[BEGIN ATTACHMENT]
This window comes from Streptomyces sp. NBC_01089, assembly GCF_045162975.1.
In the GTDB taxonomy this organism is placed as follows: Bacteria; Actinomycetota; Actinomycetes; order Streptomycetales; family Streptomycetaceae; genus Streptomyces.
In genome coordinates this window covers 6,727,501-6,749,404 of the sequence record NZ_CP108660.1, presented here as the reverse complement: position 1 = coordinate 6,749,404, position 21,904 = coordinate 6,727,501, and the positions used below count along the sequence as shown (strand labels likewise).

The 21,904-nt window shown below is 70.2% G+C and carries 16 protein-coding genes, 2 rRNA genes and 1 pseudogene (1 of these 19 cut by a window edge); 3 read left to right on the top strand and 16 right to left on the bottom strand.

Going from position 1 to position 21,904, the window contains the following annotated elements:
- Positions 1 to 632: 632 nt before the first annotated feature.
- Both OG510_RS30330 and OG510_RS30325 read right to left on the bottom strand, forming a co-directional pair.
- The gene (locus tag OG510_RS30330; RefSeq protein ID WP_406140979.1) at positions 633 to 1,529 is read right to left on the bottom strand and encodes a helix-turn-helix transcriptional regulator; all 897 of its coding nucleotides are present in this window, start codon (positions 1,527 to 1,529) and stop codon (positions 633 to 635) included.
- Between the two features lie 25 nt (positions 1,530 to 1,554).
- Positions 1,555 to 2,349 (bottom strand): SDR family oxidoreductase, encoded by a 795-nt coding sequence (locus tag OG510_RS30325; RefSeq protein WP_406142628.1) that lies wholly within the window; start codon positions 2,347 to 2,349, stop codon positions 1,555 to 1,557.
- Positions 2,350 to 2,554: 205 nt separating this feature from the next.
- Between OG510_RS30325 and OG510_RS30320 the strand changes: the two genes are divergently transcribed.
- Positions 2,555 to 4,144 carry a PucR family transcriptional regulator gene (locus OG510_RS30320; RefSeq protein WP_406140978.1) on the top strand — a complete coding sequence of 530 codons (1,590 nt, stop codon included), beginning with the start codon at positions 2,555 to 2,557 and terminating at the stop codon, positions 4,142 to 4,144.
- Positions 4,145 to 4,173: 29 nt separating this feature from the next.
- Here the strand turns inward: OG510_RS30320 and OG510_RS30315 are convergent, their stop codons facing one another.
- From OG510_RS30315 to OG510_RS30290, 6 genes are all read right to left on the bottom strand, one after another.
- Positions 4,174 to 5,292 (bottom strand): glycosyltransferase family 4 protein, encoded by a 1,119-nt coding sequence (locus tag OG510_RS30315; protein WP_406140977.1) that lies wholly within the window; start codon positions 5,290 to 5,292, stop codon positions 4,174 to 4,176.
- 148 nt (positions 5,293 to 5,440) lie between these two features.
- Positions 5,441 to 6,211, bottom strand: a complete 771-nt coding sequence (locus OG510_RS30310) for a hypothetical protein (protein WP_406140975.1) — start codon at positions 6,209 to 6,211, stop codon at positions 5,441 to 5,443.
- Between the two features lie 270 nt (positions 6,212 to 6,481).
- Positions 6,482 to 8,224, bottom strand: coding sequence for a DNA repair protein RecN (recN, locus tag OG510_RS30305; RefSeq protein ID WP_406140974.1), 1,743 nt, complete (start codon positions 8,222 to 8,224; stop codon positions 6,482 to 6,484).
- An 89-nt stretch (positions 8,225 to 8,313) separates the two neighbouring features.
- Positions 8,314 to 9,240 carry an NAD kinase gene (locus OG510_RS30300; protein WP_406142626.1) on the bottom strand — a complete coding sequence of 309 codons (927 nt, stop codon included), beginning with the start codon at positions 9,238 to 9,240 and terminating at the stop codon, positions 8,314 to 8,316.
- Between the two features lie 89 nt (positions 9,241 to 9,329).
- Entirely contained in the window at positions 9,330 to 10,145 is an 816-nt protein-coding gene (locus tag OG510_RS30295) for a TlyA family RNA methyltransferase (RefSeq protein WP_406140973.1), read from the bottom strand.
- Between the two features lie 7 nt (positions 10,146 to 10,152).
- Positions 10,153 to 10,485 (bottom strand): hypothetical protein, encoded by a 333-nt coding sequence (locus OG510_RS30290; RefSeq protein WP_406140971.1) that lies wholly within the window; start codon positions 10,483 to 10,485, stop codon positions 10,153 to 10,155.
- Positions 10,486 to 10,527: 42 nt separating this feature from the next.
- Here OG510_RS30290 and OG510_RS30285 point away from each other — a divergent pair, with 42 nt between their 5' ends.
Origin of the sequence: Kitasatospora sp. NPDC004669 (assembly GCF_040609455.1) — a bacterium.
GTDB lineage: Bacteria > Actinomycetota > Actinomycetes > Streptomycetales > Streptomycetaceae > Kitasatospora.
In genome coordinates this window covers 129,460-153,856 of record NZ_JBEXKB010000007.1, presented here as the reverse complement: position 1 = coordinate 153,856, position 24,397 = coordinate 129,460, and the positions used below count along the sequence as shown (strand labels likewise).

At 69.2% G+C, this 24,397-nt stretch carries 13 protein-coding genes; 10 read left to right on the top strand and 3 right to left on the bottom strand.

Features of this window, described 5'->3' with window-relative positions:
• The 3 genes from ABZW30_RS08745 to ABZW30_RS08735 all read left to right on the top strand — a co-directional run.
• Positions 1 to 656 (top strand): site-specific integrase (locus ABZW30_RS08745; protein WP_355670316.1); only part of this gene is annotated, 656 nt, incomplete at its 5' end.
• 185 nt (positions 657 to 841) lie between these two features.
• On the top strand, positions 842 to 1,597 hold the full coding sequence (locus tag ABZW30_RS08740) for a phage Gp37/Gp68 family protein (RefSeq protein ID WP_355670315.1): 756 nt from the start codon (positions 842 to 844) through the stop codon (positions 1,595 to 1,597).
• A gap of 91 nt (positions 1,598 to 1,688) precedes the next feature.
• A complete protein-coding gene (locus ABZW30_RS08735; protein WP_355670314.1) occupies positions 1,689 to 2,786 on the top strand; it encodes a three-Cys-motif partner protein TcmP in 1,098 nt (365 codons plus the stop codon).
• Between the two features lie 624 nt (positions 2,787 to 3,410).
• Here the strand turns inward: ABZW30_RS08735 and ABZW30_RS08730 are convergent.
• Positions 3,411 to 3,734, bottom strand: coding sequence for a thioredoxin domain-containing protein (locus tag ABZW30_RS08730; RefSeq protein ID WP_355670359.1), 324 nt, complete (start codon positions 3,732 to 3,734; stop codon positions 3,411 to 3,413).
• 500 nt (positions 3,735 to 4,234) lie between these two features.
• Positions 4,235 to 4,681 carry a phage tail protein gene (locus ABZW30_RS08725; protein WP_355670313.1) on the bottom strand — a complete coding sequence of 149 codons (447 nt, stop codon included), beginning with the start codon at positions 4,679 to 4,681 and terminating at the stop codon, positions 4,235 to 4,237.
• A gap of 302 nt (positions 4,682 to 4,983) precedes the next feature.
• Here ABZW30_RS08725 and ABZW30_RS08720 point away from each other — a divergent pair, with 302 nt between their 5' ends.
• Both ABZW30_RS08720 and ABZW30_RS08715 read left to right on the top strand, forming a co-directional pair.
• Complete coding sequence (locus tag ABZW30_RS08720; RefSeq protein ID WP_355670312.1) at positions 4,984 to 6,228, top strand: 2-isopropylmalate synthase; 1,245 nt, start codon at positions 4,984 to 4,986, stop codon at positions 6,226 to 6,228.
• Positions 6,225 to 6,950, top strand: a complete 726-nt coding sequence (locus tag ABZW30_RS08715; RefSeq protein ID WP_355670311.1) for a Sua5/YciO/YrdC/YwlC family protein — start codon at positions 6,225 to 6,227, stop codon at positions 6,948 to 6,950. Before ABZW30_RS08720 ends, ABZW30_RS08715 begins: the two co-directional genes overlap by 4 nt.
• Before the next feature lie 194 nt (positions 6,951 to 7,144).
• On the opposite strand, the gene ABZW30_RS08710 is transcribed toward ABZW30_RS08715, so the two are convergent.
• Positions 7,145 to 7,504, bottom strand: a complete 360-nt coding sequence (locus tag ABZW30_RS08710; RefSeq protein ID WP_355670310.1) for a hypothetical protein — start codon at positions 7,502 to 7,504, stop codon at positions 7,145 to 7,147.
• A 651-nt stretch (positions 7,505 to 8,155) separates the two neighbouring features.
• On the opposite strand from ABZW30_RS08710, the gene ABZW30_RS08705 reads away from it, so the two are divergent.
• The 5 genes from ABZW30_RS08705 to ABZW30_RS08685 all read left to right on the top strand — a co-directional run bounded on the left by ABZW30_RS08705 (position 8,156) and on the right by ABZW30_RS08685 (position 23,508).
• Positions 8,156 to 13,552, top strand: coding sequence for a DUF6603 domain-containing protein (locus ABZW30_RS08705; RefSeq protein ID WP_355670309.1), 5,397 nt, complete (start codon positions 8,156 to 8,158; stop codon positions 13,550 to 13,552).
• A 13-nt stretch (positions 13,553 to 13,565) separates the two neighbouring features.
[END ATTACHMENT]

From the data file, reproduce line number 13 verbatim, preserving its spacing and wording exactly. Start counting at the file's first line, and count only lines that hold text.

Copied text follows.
- Positions 2,555 to 4,144 carry a PucR family transcriptional regulator gene (locus OG510_RS30320; RefSeq protein WP_406140978.1) on the top strand — a complete coding sequence of 530 codons (1,590 nt, stop codon included), beginning with the start codon at positions 2,555 to 2,557 and terminating at the stop codon, positions 4,142 to 4,144.